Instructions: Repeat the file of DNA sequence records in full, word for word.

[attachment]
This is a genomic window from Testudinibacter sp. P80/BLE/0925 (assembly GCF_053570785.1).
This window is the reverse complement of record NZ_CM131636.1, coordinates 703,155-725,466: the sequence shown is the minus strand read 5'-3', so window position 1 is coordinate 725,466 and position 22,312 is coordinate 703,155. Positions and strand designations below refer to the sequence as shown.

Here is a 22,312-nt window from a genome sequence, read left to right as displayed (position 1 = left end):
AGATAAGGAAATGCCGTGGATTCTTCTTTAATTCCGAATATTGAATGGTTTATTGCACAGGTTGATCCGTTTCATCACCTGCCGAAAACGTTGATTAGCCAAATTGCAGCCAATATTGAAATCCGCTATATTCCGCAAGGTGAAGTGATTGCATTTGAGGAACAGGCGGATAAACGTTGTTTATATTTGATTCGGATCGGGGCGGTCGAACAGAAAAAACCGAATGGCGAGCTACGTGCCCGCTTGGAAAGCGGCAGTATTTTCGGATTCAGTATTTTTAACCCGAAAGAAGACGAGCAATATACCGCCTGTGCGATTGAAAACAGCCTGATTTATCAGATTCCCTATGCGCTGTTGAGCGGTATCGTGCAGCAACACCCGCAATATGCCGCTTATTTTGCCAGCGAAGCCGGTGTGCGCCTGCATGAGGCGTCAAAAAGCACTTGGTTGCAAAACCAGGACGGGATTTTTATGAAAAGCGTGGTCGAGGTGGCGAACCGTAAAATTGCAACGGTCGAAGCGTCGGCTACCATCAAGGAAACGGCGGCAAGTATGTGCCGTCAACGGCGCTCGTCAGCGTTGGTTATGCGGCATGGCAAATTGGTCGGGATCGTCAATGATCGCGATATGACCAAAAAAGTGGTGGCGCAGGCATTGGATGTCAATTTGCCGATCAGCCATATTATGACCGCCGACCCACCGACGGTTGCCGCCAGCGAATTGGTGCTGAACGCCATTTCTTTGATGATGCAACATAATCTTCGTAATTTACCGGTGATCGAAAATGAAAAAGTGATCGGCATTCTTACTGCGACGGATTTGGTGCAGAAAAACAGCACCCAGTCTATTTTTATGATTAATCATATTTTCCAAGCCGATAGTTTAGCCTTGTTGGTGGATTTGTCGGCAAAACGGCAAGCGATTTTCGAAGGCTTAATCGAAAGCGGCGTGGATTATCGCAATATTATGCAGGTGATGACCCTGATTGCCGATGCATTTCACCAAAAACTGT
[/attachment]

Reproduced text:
This is a genomic window from Testudinibacter sp. P80/BLE/0925 (assembly GCF_053570785.1).
This window is the reverse complement of record NZ_CM131636.1, coordinates 703,155-725,466: the sequence shown is the minus strand read 5'-3', so window position 1 is coordinate 725,466 and position 22,312 is coordinate 703,155. Positions and strand designations below refer to the sequence as shown.

Here is a 22,312-nt window from a genome sequence, read left to right as displayed (position 1 = left end):
AGATAAGGAAATGCCGTGGATTCTTCTTTAATTCCGAATATTGAATGGTTTATTGCACAGGTTGATCCGTTTCATCACCTGCCGAAAACGTTGATTAGCCAAATTGCAGCCAATATTGAAATCCGCTATATTCCGCAAGGTGAAGTGATTGCATTTGAGGAACAGGCGGATAAACGTTGTTTATATTTGATTCGGATCGGGGCGGTCGAACAGAAAAAACCGAATGGCGAGCTACGTGCCCGCTTGGAAAGCGGCAGTATTTTCGGATTCAGTATTTTTAACCCGAAAGAAGACGAGCAATATACCGCCTGTGCGATTGAAAACAGCCTGATTTATCAGATTCCCTATGCGCTGTTGAGCGGTATCGTGCAGCAACACCCGCAATATGCCGCTTATTTTGCCAGCGAAGCCGGTGTGCGCCTGCATGAGGCGTCAAAAAGCACTTGGTTGCAAAACCAGGACGGGATTTTTATGAAAAGCGTGGTCGAGGTGGCGAACCGTAAAATTGCAACGGTCGAAGCGTCGGCTACCATCAAGGAAACGGCGGCAAGTATGTGCCGTCAACGGCGCTCGTCAGCGTTGGTTATGCGGCATGGCAAATTGGTCGGGATCGTCAATGATCGCGATATGACCAAAAAAGTGGTGGCGCAGGCATTGGATGTCAATTTGCCGATCAGCCATATTATGACCGCCGACCCACCGACGGTTGCCGCCAGCGAATTGGTGCTGAACGCCATTTCTTTGATGATGCAACATAATCTTCGTAATTTACCGGTGATCGAAAATGAAAAAGTGATCGGCATTCTTACTGCGACGGATTTGGTGCAGAAAAACAGCACCCAGTCTATTTTTATGATTAATCATATTTTCCAAGCCGATAGTTTAGCCTTGTTGGTGGATTTGTCGGCAAAACGGCAAGCGATTTTCGAAGGCTTAATCGAAAGCGGCGTGGATTATCGCAATATTATGCAGGTGATGACCCTGATTGCCGATGCATTTCACCAAAAACTGT